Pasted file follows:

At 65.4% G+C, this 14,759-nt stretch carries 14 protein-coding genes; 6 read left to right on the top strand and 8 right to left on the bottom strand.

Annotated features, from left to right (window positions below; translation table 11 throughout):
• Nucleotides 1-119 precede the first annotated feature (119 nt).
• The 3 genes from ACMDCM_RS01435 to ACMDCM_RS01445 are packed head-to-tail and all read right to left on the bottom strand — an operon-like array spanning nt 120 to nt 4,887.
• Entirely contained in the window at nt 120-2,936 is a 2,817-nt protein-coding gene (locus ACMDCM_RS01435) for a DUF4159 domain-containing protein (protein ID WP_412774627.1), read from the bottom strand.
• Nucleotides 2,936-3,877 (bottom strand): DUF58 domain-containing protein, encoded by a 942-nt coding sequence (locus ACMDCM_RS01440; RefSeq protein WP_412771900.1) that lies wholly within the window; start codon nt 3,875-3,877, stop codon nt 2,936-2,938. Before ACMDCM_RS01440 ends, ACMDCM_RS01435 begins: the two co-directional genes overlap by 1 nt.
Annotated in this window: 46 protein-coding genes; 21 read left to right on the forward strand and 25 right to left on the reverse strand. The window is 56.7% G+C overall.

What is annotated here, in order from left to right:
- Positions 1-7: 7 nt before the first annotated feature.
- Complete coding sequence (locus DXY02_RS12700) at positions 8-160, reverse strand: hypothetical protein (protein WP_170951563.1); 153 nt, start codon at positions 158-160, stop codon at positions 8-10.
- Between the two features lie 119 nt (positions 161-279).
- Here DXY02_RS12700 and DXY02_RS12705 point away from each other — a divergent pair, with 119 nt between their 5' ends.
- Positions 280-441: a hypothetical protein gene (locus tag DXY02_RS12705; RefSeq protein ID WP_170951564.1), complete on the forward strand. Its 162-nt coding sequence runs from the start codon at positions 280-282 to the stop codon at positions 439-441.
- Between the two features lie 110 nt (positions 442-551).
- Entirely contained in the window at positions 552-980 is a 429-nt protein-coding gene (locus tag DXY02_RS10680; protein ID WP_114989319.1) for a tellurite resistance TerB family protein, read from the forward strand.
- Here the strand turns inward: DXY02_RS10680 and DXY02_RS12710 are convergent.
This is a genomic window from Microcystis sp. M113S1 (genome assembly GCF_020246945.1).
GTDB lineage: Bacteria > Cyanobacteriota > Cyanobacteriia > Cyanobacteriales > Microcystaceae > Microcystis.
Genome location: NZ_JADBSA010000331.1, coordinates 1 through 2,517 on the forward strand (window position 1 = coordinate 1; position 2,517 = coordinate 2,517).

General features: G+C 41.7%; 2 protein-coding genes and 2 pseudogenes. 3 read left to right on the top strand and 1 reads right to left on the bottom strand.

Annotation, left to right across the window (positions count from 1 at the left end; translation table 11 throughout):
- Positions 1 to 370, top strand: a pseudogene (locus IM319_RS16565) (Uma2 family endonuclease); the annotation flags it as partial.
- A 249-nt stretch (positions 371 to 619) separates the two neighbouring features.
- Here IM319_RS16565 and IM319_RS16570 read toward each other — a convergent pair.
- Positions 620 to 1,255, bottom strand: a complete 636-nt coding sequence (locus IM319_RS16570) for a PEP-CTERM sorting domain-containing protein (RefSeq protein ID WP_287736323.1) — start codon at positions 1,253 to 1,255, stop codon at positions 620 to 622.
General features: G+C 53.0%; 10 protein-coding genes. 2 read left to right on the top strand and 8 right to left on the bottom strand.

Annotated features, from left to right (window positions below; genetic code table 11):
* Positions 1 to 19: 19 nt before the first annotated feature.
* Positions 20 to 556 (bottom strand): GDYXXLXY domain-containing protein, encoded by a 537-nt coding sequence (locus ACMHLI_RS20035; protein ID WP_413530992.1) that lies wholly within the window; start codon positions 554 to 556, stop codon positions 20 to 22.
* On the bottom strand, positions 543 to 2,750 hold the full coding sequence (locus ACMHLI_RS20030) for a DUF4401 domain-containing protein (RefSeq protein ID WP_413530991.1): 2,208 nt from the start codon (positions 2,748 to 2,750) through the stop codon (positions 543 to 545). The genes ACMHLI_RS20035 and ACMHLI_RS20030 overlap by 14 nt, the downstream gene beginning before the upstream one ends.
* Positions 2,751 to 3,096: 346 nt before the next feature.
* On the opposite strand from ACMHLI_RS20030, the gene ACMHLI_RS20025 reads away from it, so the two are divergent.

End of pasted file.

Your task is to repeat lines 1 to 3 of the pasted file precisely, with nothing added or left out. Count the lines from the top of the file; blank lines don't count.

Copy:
At 65.4% G+C, this 14,759-nt stretch carries 14 protein-coding genes; 6 read left to right on the top strand and 8 right to left on the bottom strand.

Annotated features, from left to right (window positions below; translation table 11 throughout):
• Nucleotides 1-119 precede the first annotated feature (119 nt).